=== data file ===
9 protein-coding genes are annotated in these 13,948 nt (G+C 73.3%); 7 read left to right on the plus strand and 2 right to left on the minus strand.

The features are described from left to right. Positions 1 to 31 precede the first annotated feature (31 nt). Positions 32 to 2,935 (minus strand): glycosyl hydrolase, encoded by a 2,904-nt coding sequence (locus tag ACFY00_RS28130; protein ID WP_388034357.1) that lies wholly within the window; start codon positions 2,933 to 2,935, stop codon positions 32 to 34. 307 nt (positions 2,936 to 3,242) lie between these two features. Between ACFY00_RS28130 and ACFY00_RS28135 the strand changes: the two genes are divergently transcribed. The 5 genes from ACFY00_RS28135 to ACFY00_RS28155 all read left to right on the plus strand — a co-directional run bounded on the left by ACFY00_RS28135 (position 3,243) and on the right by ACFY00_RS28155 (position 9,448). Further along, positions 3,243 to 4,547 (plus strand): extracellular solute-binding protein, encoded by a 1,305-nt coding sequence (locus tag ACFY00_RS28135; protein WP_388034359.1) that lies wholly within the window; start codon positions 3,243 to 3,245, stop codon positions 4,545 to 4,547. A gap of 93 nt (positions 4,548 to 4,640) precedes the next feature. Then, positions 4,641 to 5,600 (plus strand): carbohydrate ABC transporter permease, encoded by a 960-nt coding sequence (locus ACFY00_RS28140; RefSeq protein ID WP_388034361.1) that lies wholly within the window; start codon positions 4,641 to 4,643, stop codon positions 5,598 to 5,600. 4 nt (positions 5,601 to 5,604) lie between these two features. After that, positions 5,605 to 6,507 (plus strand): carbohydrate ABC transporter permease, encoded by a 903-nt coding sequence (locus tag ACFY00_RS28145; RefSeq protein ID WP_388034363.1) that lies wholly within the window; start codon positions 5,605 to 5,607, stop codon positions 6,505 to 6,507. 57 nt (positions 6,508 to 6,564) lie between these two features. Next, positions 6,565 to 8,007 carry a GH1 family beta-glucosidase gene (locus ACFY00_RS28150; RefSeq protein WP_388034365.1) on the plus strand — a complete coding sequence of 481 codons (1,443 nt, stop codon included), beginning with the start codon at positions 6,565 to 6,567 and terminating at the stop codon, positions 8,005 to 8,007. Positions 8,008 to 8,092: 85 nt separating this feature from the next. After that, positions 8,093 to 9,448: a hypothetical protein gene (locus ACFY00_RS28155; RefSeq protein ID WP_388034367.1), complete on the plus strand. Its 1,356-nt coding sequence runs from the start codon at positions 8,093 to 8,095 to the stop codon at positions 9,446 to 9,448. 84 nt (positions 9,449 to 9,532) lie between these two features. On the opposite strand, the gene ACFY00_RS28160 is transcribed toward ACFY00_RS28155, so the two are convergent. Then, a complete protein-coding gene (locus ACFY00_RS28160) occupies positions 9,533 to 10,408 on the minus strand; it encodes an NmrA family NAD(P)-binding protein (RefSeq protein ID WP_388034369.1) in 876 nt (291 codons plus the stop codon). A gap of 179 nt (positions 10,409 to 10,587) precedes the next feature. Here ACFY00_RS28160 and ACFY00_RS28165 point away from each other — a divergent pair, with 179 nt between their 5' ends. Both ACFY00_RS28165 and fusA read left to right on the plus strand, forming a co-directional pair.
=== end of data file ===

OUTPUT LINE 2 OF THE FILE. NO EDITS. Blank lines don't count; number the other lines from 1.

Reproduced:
The features are described from left to right. Positions 1 to 31 precede the first annotated feature (31 nt). Positions 32 to 2,935 (minus strand): glycosyl hydrolase, encoded by a 2,904-nt coding sequence (locus tag ACFY00_RS28130; protein ID WP_388034357.1) that lies wholly within the window; start codon positions 2,933 to 2,935, stop codon positions 32 to 34. 307 nt (positions 2,936 to 3,242) lie between these two features. Between ACFY00_RS28130 and ACFY00_RS28135 the strand changes: the two genes are divergently transcribed. The 5 genes from ACFY00_RS28135 to ACFY00_RS28155 all read left to right on the plus strand — a co-directional run bounded on the left by ACFY00_RS28135 (position 3,243) and on the right by ACFY00_RS28155 (position 9,448). Further along, positions 3,243 to 4,547 (plus strand): extracellular solute-binding protein, encoded by a 1,305-nt coding sequence (locus tag ACFY00_RS28135; protein WP_388034359.1) that lies wholly within the window; start codon positions 3,243 to 3,245, stop codon positions 4,545 to 4,547. A gap of 93 nt (positions 4,548 to 4,640) precedes the next feature. Then, positions 4,641 to 5,600 (plus strand): carbohydrate ABC transporter permease, encoded by a 960-nt coding sequence (locus ACFY00_RS28140; RefSeq protein ID WP_388034361.1) that lies wholly within the window; start codon positions 4,641 to 4,643, stop codon positions 5,598 to 5,600. 4 nt (positions 5,601 to 5,604) lie between these two features. After that, positions 5,605 to 6,507 (plus strand): carbohydrate ABC transporter permease, encoded by a 903-nt coding sequence (locus tag ACFY00_RS28145; RefSeq protein ID WP_388034363.1) that lies wholly within the window; start codon positions 5,605 to 5,607, stop codon positions 6,505 to 6,507. 57 nt (positions 6,508 to 6,564) lie between these two features. Next, positions 6,565 to 8,007 carry a GH1 family beta-glucosidase gene (locus ACFY00_RS28150; RefSeq protein WP_388034365.1) on the plus strand — a complete coding sequence of 481 codons (1,443 nt, stop codon included), beginning with the start codon at positions 6,565 to 6,567 and terminating at the stop codon, positions 8,005 to 8,007. Positions 8,008 to 8,092: 85 nt separating this feature from the next. After that, positions 8,093 to 9,448: a hypothetical protein gene (locus ACFY00_RS28155; RefSeq protein ID WP_388034367.1), complete on the plus strand. Its 1,356-nt coding sequence runs from the start codon at positions 8,093 to 8,095 to the stop codon at positions 9,446 to 9,448. 84 nt (positions 9,449 to 9,532) lie between these two features. On the opposite strand, the gene ACFY00_RS28160 is transcribed toward ACFY00_RS28155, so the two are convergent. Then, a complete protein-coding gene (locus ACFY00_RS28160) occupies positions 9,533 to 10,408 on the minus strand; it encodes an NmrA family NAD(P)-binding protein (RefSeq protein ID WP_388034369.1) in 876 nt (291 codons plus the stop codon). A gap of 179 nt (positions 10,409 to 10,587) precedes the next feature. Here ACFY00_RS28160 and ACFY00_RS28165 point away from each other — a divergent pair, with 179 nt between their 5' ends. Both ACFY00_RS28165 and fusA read left to right on the plus strand, forming a co-directional pair.